As he stepped off the bus, Tran nearly tripped over an amputee in a baseball cap. Nguyen Cong Phuong used his massive arms to propel him- self along the pavement, as two planks of wood like skateboards without wheels-scraped along the ground and protected what was left of his legs. At the sight of Phuong, all Tran's thoughts of money and organizational woes faded away. This is why I'm here, Tran told himself. As they talked, Tran learned Phuong's history: He had been a strapping 32-year-old para- trooper in 1974 when, in the heat of combat, he tripped a land mine. Now, with a wife and two children to sup- port, Phuong begged for food. Tran listened intently, jotted down a few notes and snapped a picture. One day a van showed up and the driver unloaded a wheelchair, compliments of VNAH. Nineteen years after losing his legs, Phuong had re- gained his mobility. To reduce manufacturing costs, Tran set up two centers in Vietnam, producing some 200 prostheses a month for less than $50 apiece. Since 1992, Tran has supplied 18,QOO artificial limbs and 1000 wheelchairs to amputees. A sister organization, Volunteers for Health and Education, now helps displaced children in Vietnam. Outside Hanoi, he established the Ba Vi Vocational Training Center to teach job skills to the handicapped. Dealing with the Vietnamese bureaucracy has been a trial-while many officials supported his work others were suspicious. On one trip, Tran was arrested and questioned for four days.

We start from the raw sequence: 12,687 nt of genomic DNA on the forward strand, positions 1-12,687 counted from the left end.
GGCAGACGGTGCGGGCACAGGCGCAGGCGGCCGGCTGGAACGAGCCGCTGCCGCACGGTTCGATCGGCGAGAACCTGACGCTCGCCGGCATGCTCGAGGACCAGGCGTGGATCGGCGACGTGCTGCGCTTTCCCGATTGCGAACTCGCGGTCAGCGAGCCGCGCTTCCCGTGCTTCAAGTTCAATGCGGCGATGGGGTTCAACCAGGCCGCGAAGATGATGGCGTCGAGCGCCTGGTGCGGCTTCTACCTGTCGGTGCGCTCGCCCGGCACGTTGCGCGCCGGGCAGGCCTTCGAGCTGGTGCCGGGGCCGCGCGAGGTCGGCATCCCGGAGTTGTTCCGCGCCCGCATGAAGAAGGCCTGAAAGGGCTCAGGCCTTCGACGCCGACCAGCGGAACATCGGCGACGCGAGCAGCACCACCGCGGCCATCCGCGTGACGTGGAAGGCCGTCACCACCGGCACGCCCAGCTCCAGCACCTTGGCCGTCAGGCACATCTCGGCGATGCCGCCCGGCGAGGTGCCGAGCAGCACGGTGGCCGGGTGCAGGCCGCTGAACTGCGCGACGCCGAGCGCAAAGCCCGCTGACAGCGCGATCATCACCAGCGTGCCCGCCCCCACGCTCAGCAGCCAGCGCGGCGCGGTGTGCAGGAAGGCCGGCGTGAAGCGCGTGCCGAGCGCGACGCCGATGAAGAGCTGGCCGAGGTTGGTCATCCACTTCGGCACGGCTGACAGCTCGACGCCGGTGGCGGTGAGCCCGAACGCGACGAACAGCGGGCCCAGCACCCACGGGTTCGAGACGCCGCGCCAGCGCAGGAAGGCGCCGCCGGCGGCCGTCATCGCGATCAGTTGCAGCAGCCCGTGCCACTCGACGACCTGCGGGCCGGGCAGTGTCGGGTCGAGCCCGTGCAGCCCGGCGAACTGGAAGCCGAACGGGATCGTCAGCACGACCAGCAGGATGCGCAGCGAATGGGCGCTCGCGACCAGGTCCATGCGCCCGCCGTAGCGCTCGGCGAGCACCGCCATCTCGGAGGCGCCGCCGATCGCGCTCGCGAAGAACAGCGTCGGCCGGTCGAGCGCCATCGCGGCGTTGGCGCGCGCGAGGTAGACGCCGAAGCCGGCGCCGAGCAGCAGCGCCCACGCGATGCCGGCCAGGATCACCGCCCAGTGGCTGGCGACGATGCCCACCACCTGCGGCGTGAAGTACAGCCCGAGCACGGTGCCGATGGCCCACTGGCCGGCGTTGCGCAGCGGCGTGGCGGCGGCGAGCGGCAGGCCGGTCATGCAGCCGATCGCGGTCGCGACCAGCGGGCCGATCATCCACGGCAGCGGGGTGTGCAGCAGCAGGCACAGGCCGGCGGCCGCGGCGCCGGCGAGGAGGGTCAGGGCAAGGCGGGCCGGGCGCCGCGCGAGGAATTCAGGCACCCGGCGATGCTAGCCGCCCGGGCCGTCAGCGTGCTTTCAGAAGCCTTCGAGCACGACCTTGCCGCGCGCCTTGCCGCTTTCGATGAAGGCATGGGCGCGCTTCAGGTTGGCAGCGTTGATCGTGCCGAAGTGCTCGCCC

Tran has the support of individuals such as former U.S. Admiral Elmo Zumwalt and U.S. Senator Patrick Leahy. Tran 's old employer. USAID, has provided $2.65 million to support his work, but government funding is never certain, and Tran has had to dip into his own pockets

As Tran's charitable work flourished, his restaurant business suffered. He has sold all but one of his restaurants, which Kim manages while he is on the road. But at least he has been able to take his son to America.

WITH HELP given to thousands of his native countrymen, Tran can't track the progress of everyone he has touched. But he maintains a special bond with Phuong, the young soldier who lost his legs to a land mine. When Phuong was fined the equivalent of $20 because he had failed to register his wheelchair, word quickly reached Tran. A few telephone calls made sure the harassment stopped.

Today, the 54-year-old Phuong is employed as a night watchman at an ice factory. During the day he sells lottery tickets at the market where he once begged. His wife and children are eating regularly, and more importantly, hope has been restored.

That's what it's all about, Tran now says. "We not only need to heal the physical wounds, but deal with the emotional scars as well. And restore hope where there was none."